This paper considers source excitation strategies in finite difference time domain room acoustics simulations for auralization purposes. We demonstrate that FDTD simulations can be conducted to obtain impulse responses based on unit impulse excitation, this being the shortest, simplest and most efficiently implemented signal that might be applied. Single, rather than double, precision accuracy simulations might be implemented where memory use is critical but the consequence is a remarkably increased noise floor. Hard source excitation introduces a discontinuity in the simulated acoustic field resulting in a shift of resonant modes from expected values. Additive sources do not introduce such discontinuities, but instead result in a broadband offset across the frequency spectrum. Transparent sources address both of these issues and with unit impulse excitation the calculation of the compensation filters required to implement transparency is also simplified. However, both transparent and additive source excitation demonstrate solution growth problems for a bounded space. Any of these approaches might be used if the consequences are understood and compensated for, however, for room acoustics simulation the hard source is the least favorable due to the fundamental changes it imparts on the underlying geometry. These methods are further tested through the implementation of a directional sound source based on multiple omnidirectional point sources.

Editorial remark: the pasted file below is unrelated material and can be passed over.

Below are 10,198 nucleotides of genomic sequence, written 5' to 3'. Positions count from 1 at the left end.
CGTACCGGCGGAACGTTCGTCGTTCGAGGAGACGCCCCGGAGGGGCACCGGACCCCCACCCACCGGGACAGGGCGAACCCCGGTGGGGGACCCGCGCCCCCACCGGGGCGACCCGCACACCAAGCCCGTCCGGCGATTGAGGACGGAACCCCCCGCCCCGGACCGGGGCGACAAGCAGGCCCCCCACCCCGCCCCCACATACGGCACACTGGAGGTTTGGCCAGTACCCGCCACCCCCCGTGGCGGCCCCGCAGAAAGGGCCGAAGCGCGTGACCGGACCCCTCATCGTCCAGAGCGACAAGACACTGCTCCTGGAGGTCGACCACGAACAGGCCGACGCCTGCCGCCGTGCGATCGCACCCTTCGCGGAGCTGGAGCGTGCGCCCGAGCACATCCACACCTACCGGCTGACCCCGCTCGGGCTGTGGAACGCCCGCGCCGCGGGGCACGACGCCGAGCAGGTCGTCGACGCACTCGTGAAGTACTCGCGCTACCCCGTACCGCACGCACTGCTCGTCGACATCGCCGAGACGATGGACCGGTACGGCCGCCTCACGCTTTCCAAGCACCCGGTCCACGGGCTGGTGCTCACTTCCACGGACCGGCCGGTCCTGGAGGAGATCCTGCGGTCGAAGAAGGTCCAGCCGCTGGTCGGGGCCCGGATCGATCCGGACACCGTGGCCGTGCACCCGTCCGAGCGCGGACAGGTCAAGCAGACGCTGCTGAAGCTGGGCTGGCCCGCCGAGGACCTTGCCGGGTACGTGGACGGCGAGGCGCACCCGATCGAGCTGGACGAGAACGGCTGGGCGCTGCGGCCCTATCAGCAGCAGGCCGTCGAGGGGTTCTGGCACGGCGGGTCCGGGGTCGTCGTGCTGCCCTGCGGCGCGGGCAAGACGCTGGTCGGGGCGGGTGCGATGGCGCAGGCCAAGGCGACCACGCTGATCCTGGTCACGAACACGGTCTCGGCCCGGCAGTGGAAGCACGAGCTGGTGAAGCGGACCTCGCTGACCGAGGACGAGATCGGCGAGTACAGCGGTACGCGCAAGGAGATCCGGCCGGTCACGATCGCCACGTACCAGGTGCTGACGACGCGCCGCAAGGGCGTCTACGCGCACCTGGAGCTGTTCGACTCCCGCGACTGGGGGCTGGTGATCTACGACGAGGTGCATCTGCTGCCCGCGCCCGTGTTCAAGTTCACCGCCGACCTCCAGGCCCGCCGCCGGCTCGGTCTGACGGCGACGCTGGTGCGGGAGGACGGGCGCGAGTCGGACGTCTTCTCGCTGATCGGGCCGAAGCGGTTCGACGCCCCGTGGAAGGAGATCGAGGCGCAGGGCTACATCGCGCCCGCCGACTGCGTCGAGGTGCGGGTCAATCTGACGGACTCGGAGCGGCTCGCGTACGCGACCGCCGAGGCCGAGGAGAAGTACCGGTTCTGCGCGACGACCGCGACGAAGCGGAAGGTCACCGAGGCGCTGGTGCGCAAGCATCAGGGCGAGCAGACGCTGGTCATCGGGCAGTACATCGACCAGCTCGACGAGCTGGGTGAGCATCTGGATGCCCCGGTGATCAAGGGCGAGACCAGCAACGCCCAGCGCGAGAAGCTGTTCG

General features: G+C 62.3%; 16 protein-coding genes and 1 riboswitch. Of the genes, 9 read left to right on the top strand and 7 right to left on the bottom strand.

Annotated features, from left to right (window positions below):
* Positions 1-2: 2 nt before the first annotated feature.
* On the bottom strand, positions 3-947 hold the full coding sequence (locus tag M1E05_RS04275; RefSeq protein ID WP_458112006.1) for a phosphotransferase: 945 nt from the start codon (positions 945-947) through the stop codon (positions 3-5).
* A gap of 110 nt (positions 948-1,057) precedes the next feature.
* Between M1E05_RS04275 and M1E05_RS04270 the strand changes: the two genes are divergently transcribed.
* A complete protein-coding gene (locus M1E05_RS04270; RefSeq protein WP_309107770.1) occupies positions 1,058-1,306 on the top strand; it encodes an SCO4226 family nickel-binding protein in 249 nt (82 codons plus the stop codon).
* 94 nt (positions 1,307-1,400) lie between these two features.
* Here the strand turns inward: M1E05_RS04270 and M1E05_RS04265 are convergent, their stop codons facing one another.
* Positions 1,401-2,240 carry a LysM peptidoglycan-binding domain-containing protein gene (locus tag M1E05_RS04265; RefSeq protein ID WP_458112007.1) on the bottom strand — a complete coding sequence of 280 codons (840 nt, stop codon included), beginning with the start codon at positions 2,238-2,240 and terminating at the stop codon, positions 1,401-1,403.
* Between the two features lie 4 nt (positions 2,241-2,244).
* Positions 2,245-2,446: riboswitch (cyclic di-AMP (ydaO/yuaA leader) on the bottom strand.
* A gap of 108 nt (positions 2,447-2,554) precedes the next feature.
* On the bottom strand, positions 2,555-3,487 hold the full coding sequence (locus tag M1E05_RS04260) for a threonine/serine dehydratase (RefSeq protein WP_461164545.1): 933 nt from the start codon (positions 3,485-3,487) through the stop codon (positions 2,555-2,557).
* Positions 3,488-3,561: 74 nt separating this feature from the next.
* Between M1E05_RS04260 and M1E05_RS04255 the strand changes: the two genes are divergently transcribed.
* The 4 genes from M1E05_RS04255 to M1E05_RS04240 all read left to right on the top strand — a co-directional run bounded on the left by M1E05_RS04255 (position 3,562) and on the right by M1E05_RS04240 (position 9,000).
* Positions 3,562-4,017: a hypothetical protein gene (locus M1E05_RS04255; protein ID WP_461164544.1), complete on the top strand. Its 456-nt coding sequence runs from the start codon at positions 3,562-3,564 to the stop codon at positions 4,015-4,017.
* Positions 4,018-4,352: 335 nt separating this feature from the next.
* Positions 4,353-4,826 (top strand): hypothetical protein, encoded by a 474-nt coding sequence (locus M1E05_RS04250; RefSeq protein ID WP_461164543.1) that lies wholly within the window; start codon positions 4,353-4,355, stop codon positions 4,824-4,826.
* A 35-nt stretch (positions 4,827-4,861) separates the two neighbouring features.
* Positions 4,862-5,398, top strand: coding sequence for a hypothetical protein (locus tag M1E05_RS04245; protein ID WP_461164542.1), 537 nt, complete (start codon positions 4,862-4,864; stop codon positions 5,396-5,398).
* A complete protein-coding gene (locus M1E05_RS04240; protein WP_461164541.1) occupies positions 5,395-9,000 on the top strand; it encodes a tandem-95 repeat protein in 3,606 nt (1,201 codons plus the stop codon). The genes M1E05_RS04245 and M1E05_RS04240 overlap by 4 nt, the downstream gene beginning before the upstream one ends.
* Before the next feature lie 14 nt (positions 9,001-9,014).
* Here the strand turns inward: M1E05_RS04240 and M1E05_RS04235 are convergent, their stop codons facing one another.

- finite difference scheme
- room acoustic simulation